LA Phil Blog

Behind the Music

Behind the Music

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The LA Phil's road crew - (from l-r) Jesse Kolouch, Production Director Paul Geller, Alex Quintanar and Chris Duarte (not pictured - Production Manager Jeff Wallace)

Putting a tour together takes work. It's not all standing ovations and sightseeing - it's WORK. Travel schedules are brutal, rehearsal times short and hotel checkouts early. And, indeed, when the orchestra arrives in a location, the road crew has likely gone ahead of them to make sure the aforementioned time crunches affect the performances as little as possible.

Take the LA Phil's current tour, for example. As of today (that'd be Thursday, MAR 14), the entire orchestra and traveling staff, 10 YOLA kids and three truckloads of equipment are all in London, ready to perform the first concert of the tour - a Green Umbrella program with music by John Adams, Unsuk Chin and the orchestra's own Joe Pereira. Great, right? Everything's gone smoothly, right?

Not on your life.

As noted earlier in this blog, the orchestra's equipment went out on Monday in advance of the actual musicians - and, when you're putting on a staged oratorio along with two separate orchestral programs, that's a lot of equipment. According to members of the road crew, the flight to Holland - the closest airport to London that can handle so much cargo - was uneventful, but upon arrival, inclement weather in London stalled the caravan to Old Blighty. That's right - it snowed, forcing the production team to scramble a little bit. LA Phil Production Director Paul Geller picks up the story here:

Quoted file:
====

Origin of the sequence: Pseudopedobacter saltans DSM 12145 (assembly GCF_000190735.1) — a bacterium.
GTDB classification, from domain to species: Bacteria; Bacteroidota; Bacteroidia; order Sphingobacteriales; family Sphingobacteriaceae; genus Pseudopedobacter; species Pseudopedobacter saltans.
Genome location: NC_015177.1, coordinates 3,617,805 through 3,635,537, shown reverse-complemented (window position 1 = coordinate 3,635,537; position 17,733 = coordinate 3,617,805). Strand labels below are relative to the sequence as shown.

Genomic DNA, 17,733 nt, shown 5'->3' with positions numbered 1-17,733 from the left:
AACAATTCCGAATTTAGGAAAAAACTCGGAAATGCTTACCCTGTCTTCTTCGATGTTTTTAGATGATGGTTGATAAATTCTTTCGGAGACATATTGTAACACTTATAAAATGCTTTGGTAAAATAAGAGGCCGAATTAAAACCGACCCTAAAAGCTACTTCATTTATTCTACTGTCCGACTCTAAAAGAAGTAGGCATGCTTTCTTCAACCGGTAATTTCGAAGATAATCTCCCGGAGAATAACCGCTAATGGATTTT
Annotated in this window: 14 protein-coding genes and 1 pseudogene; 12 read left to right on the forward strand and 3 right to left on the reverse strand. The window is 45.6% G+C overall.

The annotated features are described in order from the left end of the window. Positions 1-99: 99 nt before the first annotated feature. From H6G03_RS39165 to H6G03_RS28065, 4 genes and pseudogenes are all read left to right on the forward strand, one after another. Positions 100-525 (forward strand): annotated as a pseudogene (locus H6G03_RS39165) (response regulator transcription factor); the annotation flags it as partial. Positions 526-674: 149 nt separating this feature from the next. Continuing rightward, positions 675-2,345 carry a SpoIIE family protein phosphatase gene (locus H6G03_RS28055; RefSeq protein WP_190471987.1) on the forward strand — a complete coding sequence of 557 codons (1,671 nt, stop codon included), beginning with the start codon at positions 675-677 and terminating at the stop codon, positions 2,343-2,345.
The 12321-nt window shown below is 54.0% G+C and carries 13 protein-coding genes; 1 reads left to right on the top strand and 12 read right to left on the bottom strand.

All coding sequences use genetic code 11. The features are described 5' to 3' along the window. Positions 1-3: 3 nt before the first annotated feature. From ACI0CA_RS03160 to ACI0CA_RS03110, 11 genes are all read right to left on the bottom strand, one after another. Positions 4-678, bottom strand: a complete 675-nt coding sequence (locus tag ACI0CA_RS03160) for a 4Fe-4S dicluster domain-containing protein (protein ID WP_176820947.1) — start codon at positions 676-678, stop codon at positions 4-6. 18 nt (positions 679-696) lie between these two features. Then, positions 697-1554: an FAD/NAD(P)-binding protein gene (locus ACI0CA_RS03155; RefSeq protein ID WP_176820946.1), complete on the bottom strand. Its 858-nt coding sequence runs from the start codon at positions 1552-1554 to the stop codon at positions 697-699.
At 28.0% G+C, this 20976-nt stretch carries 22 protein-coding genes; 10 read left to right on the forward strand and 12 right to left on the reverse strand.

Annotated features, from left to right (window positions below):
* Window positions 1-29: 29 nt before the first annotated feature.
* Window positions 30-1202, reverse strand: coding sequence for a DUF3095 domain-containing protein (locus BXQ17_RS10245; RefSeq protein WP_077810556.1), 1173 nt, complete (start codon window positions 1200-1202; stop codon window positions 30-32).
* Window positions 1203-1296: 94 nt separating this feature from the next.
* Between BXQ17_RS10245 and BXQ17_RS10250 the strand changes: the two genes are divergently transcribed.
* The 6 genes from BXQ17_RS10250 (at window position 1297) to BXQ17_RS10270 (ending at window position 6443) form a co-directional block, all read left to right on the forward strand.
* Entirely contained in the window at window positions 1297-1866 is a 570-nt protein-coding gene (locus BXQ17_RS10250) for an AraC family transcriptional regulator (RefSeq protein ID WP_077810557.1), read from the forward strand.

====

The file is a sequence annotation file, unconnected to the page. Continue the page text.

HEADS UP!  Truck Traffic Forbidden to Travel in the Nord Pas de Calais Region due to Heavy snow and bad weather conditions. [S...] called me just before we finished loading out from Amsterdam. He's very concerned because there is such a long back up of trucks that even if they should open in the near future he does not think we will make the load-in.

But he wouldn't be our Prodction Director without a few tricks up his sleeve:

We diverted the three trucks to Rotterdam and have booked them on tonight’s overnight ferry to Hull which will get into port at 6:30 a.m. in the morning. They will then run down to London but may not make midday. We have informed [J...] at the Barbican so that she can inform our load in crew and make time changes if necessary. We may need to re-adjust the orchestra instrument pick up time but will get a better feel for it in the morning.

Caption hereFinally, on Wednesday afternoon, the road crew was able to get to the Barbican Centre so the orchestra group - yes, there's multiple groups of orchestra members on this tour - could have their first rehearsal for tonight's Green Umbrella concert.

And that doesn't even take into account the fact that Principal Clarinetist Michele Zukovsky left her reeds here in LA, requiring Orchestra Personnel Manager Jeffrey Neville to bring them when he left a day later.

Luckily, the LA Phil, from orchestra to staff to crew, is made up of people that can get the job done. It's proven time and again here at home, and, in that sense, being on the road is no different.



Great post! It is so easy to forget about the folks who make sure everything is in the right place at the right time, and the miracles they sometimes perform. Ms. Zukovsky would probably sound marvelous playing any reed on any instrument, but I am glad someone was able to bring the reeds that show London how wonderful a clarinet is supposed to sound.